Athlete of the Week: Carrion pitches Valley to tourney success

August 07, 2001|By ERIC GALVAN, Sports Writer

Before the 2001 16-and-under Pacific Southwest softball regional tournament, Imperial Valley all-star team members expressed concern about the team's offense and thought pitching would have to lead the way.

Enter Nicky Carrion.

In the Valley team's first outing, Carrion led her squad to an 11-1 victory over the Westside all-star team from Phoenix, pitching a complete game, striking out 10, allowing only two hits and giving up no earned runs.

"I was really surprised with how I did in that game. I didn't realize I had 10 strikeouts until the day after," said the 17-year-old Carrion, who will be a senior at Central Union High in El Centro in the fall. "I hadn't practiced just on my pitching in awhile, so I didn't think I'd do as good as I did."

She also had a hit and an RBI against Westside.

"They were OK. I think they were kind of average compared to the other teams we played," said Carrion, who earned all-tournament team honors, about the Phoenix-area squad.


The other teams Carrion and her teammates faced were Concord, Pearl City from Hawaii and Yuma.

Pearl City and Yuma posed the toughest challenges for the Valley.

In the second game of the tournament, Pearl City — the eventual tournament champion — no-hit the Valley in a 10-0 game. After hammering Concord 15-5, the Valley team lost 1-0 to Yuma, a game in which Carrion picked up a hit.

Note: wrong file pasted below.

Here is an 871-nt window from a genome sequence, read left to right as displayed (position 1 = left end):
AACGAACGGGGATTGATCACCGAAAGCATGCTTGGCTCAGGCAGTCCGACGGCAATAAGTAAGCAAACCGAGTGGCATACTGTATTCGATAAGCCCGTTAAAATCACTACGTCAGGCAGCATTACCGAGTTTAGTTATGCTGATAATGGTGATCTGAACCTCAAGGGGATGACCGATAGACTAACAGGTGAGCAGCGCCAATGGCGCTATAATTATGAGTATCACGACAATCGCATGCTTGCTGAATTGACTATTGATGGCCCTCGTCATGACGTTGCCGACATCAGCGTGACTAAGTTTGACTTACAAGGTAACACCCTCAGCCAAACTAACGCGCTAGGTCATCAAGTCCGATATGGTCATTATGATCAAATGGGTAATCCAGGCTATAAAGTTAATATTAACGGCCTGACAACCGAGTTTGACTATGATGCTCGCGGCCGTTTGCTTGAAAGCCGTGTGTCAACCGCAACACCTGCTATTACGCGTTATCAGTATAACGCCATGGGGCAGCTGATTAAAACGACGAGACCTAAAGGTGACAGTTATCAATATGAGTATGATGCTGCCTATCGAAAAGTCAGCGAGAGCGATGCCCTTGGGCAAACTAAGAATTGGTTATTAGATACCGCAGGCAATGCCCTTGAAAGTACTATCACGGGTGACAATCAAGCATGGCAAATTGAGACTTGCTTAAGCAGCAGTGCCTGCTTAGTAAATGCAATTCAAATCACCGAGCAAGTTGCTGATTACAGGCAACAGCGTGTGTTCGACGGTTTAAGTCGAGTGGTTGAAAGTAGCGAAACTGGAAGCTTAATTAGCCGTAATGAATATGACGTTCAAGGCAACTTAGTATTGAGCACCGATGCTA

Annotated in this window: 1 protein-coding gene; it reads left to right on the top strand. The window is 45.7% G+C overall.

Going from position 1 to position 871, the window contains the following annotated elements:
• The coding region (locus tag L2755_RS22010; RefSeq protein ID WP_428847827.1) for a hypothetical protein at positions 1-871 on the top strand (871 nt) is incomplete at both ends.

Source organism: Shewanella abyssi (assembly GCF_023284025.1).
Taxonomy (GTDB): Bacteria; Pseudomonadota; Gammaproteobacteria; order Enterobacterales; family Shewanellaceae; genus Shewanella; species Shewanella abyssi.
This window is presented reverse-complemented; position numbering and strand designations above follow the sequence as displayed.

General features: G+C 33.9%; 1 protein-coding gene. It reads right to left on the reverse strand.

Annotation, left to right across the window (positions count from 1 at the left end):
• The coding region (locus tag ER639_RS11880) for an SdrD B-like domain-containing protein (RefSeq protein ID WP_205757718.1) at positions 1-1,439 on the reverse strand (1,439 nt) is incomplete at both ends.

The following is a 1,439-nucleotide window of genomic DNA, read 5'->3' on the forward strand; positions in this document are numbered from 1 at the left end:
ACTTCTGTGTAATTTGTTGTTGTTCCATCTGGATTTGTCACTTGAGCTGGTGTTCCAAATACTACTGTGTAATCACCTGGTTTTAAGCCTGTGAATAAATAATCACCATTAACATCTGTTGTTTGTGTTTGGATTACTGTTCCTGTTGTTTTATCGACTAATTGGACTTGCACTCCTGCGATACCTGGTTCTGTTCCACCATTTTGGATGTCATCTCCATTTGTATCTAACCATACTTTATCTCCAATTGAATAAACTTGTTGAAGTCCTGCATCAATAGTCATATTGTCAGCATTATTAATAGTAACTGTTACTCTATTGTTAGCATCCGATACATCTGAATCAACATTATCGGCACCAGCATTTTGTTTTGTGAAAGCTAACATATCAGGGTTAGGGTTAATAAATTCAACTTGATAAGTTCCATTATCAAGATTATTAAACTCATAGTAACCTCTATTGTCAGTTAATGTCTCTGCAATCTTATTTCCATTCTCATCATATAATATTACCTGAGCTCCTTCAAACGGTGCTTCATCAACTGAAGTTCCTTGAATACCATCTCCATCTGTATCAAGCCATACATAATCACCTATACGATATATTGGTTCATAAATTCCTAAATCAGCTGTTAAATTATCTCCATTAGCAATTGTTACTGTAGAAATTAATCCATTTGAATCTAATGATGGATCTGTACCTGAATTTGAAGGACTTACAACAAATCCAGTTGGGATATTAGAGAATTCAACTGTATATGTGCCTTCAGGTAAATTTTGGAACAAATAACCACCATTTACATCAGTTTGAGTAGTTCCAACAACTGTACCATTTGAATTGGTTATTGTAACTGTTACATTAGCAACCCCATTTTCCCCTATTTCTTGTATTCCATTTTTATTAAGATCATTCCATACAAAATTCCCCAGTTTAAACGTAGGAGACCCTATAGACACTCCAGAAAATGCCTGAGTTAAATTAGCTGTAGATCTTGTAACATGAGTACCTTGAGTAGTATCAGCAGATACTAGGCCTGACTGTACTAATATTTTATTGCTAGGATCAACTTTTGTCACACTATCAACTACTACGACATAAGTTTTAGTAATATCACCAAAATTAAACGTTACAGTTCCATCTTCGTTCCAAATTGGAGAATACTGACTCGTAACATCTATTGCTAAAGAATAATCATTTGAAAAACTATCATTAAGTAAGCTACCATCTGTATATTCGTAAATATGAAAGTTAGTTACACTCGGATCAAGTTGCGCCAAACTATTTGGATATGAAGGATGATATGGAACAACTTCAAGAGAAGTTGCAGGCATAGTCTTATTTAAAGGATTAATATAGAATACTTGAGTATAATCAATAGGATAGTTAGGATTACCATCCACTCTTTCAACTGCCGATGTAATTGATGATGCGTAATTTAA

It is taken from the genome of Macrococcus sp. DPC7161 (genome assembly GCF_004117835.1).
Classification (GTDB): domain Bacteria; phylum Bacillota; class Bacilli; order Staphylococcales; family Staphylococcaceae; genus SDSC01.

"Hawaii was an awesome team. You could kind of tell that they had been playing together and practicing for awhile," said Carrion, who also played first base in the tourney . "But Yuma was totally beatable. We probably should have beat them."

Had the Valley squad defeated Yuma it would have earned a spot in the championship contest against Hawaii.

While Carrion thought the loss to Yuma was a heartbreaker, it was an accomplishment just getting in a position to make the championship.

"Going into the tournament, we really didn't know how our team would do because we hadn't practiced a lot together. But as we kept practicing we gradually got more comfortable with each other and were playing better," said Carrion. "So a lot of credit has to go to our coaches. In that one week we practiced, they really got us prepared for the tournament. I think if we had practiced as long as some of those other teams, we would've done a lot better."

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